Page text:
Over the past decade we’ve seen a resurgence of reboots, remakes, and anthologies, so it isn’t much of a surprise that the beloved horror anthology Creepshow would get the reboot treatment. To be fair, this is an extension from what the first films set out to be, though the big difference is instead of just being a film with a few stories, it is now a TV series, each episode containing two tales to horrify and entertain. When I first heard about the series, I was cautiously optimistic. The first two films I consider classics, as do many other fans of the horror genre. Then there was that third Creepshow that I feel we all just want to forget and pretend never really happened. Without George Romero being around, I just wasn’t even sure I’d want to see a show that could possibly just water down everything that was great about the films and simply turn out to be a cheap imitation. Now that I’ve watched Season 1, how does it fare alongside the previous films? Honestly, I found myself impressed with what I saw, and there is plenty of potential to be refined here.
Episode 1 gets the season started on a strong note with the stories Gray Matter and The House of the Head. The first story comes courtesy of Stephen King, one of the co-creators of the original Creepshow, and the story definitely sets the tone for the series while at the same time setting expectations for the stories that will follow over the course of the season. The story is relatively simple, about a boy whose father is going through some changes as a result of a beer he’s been drinking. I really don’t want to spoil much about this episode, but considering it stars horror icons Adrienne Barbeau and Tobin Bell, the talent elevates this tale all the more, and what’s more impressive is seeing Greg Nicotero directing something that isn’t The Walking Dead. The pacing of this story is excellent, and sure, I wish it were longer; it’s always a pleasure to see Barbeau in a horror setting, and Tobin Bell has nice albeit brief on-screen chemistry with Giancarlo Esposito. There isn’t much time to absorb what we’ve just seen before the second story starts up, which has its own unique creepy tone about it. The House of the Head is a story about a little girl and her dollhouse. Everything seems nice till something very unpleasant seems to be stalking the toys in the dollhouse. It’s the detail that went into the creation of the toys that sells the horror with this story as well as the performance from the young girl. For those eagle-eyed viewers, you’ll catch some cool Easter eggs hidden in the dollhouse.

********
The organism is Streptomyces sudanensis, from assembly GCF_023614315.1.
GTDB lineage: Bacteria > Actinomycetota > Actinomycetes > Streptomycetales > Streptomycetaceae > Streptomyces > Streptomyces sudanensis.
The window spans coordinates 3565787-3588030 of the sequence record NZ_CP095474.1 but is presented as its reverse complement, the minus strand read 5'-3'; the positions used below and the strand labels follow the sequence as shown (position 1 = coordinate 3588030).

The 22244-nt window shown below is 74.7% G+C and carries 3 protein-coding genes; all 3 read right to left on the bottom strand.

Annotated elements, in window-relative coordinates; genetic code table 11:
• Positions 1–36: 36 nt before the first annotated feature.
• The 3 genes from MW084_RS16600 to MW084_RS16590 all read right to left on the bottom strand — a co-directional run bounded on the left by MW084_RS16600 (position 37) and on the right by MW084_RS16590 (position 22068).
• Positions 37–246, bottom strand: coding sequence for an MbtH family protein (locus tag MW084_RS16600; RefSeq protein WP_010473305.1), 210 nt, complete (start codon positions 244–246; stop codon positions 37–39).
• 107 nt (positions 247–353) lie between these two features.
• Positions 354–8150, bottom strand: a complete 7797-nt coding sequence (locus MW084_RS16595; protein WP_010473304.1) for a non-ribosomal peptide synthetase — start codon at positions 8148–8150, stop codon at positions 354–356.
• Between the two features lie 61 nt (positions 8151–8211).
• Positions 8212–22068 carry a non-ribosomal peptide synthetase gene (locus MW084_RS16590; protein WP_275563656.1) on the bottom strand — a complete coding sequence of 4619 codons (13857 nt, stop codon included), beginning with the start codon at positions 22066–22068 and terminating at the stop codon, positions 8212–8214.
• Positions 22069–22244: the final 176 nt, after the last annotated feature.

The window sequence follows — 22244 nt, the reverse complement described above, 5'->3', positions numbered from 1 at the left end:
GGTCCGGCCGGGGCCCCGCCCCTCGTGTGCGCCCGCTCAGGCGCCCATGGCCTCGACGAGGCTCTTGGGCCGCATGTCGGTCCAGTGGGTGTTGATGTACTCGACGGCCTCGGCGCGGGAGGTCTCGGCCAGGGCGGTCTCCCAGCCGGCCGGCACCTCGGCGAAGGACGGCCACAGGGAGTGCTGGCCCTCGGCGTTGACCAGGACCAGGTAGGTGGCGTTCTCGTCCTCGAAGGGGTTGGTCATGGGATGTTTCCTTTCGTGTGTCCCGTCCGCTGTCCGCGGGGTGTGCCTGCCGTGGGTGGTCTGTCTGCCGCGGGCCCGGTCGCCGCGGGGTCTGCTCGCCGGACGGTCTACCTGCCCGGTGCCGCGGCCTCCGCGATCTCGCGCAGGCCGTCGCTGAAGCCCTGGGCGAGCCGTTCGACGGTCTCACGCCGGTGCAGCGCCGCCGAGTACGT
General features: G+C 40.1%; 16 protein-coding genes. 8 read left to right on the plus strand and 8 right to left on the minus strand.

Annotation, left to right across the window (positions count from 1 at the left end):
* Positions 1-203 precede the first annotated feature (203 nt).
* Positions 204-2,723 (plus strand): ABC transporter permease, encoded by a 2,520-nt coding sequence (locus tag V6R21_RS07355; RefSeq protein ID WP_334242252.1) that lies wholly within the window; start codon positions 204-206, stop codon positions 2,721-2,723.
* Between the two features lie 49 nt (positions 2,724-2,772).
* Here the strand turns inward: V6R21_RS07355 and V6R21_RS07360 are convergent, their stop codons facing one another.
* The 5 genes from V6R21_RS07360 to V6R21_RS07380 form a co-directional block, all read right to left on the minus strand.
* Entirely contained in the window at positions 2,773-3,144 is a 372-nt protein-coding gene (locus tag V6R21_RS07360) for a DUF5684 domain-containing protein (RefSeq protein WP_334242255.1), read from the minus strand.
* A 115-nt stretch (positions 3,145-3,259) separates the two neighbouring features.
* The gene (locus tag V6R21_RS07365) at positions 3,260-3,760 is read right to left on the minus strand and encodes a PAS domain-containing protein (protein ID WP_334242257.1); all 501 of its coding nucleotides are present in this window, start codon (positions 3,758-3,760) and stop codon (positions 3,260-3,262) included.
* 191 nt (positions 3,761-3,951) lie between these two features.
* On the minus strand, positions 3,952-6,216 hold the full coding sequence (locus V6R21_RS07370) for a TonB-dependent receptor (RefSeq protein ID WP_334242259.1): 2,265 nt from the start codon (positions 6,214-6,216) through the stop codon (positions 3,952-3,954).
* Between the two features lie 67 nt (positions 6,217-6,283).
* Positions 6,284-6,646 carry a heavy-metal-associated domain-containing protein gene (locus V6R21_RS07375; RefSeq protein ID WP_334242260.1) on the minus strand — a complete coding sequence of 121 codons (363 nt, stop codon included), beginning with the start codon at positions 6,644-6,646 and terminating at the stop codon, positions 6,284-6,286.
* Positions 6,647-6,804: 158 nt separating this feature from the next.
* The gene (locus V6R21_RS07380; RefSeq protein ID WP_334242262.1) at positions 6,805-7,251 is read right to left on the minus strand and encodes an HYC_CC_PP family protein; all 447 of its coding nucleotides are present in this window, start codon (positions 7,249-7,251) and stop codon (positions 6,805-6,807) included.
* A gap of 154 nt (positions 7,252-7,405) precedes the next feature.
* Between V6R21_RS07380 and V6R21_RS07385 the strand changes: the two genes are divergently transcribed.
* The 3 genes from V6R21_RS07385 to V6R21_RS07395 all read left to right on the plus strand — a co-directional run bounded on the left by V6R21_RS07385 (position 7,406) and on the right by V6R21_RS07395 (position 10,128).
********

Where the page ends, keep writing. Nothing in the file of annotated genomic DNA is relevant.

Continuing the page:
The second episode feels more like a B monster film double feature, and I say that with the highest praise. Nazis and werewolves, then a story about a mischievous monster that kills for his friend/owner. It’s at this point I was really enjoying the show, I loved how each story was its own unique thing, but even better, it was the practical effects that made me happy. It should come as no surprise that the effects would be executed this well; after all you have two legends of horror effects Greg Nicotero and Tom Savini working on the show. It’s in the sixth episode and the story Skincrawlers where I feel the effects fully blew me away. Sure, there are practical mixed with digital effects, but the creature in this one simply kicked ass, and the gore was the right kind of over-the-top that I’ve come to expect from these effects gurus. On the other end of the spectrum, when it comes to having a grand effects piece, yet no gore, the lake monster in By the Silver Waters of Lake Champlain is impressive in its own way. Obviously there are some budgetary limitations with each of these episodes, but not once did I feel cheated when it came to the visuals, but that’s what you come to expect when you have access to some of the best in the industry.
While I wouldn’t say there are any episodes that are flat-out bad, there are of course some weaker stories in the bunch. Lydia Lane’s Better Half and Times is Tough in Musky Holler are personally the ones that would come up at the bottom of my list. Lydia Lane …this story simply just felt too familiar, while Musky Holler simply felt anticlimactic. I still enjoyed the stories, but obviously when telling a variety of tales and attempting to appeal to variety of people, not every story will land its mark.
As for the storytelling aspect, when you have Stephen King, Joe R. Lansdale, Joe Hill, and John Skipp (just to name a few) offering up story content, the bar is set pretty high for the quality you should expect. The last time I believe there was a horror anthology with this kind of talent behind it, you’d have to look back to The Masters of Horror series that came out a while back. The only obstacle I see getting in the way of Creepshow improving is I’d like to see more directors coming in to step behind the camera.
Perhaps my favorite thing about this DVD release is that it is filled with hours of bonus content. If you enjoyed the show, I highly recommend digging into these bonus materials. Each episode comes with a commentary, on Disc 3 it is filled with bonus content that covers all the episodes, and really there is so much more: everything from interviews, behind-the-scenes footage, photo galleries, and even a segment that delves into the show’s Easter eggs. The biggest takeaway I have from the show is that it was made with a lot of love and respect for the first films. If the show goes on to a second season, I believe it will only improve, and I felt Romero would be proud of what Creepshow has evolved into.